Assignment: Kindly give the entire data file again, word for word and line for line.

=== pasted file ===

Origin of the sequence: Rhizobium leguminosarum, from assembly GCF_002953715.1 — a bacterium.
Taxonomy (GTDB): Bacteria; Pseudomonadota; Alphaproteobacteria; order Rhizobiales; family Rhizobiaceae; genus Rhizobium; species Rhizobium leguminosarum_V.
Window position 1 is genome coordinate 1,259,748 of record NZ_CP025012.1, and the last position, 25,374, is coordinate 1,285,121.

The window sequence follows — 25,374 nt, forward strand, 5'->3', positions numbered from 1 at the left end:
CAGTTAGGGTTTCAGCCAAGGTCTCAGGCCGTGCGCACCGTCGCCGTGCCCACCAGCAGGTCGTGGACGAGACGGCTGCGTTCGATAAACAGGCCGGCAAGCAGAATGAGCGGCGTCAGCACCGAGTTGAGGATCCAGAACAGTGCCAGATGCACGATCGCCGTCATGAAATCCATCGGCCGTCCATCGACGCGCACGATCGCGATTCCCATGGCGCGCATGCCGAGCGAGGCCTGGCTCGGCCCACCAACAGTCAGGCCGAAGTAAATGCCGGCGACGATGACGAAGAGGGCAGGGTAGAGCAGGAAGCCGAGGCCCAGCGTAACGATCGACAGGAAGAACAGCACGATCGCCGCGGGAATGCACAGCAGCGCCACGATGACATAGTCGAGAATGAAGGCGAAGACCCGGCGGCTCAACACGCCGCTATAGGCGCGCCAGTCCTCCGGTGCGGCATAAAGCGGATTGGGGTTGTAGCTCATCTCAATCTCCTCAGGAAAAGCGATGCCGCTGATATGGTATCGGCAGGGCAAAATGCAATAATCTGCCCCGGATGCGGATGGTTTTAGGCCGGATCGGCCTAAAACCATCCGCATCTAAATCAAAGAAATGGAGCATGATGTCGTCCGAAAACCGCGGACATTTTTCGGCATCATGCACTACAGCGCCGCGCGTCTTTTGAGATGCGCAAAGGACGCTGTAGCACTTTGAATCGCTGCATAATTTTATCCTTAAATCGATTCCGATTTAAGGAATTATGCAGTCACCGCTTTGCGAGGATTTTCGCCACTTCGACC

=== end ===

Origin of the sequence: Rhizobium leguminosarum, from assembly GCF_002953715.1 — a bacterium.
Taxonomy (GTDB): Bacteria; Pseudomonadota; Alphaproteobacteria; order Rhizobiales; family Rhizobiaceae; genus Rhizobium; species Rhizobium leguminosarum_V.
Window position 1 is genome coordinate 1,259,748 of record NZ_CP025012.1, and the last position, 25,374, is coordinate 1,285,121.

The window sequence follows — 25,374 nt, forward strand, 5'->3', positions numbered from 1 at the left end:
CAGTTAGGGTTTCAGCCAAGGTCTCAGGCCGTGCGCACCGTCGCCGTGCCCACCAGCAGGTCGTGGACGAGACGGCTGCGTTCGATAAACAGGCCGGCAAGCAGAATGAGCGGCGTCAGCACCGAGTTGAGGATCCAGAACAGTGCCAGATGCACGATCGCCGTCATGAAATCCATCGGCCGTCCATCGACGCGCACGATCGCGATTCCCATGGCGCGCATGCCGAGCGAGGCCTGGCTCGGCCCACCAACAGTCAGGCCGAAGTAAATGCCGGCGACGATGACGAAGAGGGCAGGGTAGAGCAGGAAGCCGAGGCCCAGCGTAACGATCGACAGGAAGAACAGCACGATCGCCGCGGGAATGCACAGCAGCGCCACGATGACATAGTCGAGAATGAAGGCGAAGACCCGGCGGCTCAACACGCCGCTATAGGCGCGCCAGTCCTCCGGTGCGGCATAAAGCGGATTGGGGTTGTAGCTCATCTCAATCTCCTCAGGAAAAGCGATGCCGCTGATATGGTATCGGCAGGGCAAAATGCAATAATCTGCCCCGGATGCGGATGGTTTTAGGCCGGATCGGCCTAAAACCATCCGCATCTAAATCAAAGAAATGGAGCATGATGTCGTCCGAAAACCGCGGACATTTTTCGGCATCATGCACTACAGCGCCGCGCGTCTTTTGAGATGCGCAAAGGACGCTGTAGCACTTTGAATCGCTGCATAATTTTATCCTTAAATCGATTCCGATTTAAGGAATTATGCAGTCACCGCTTTGCGAGGATTTTCGCCACTTCGACC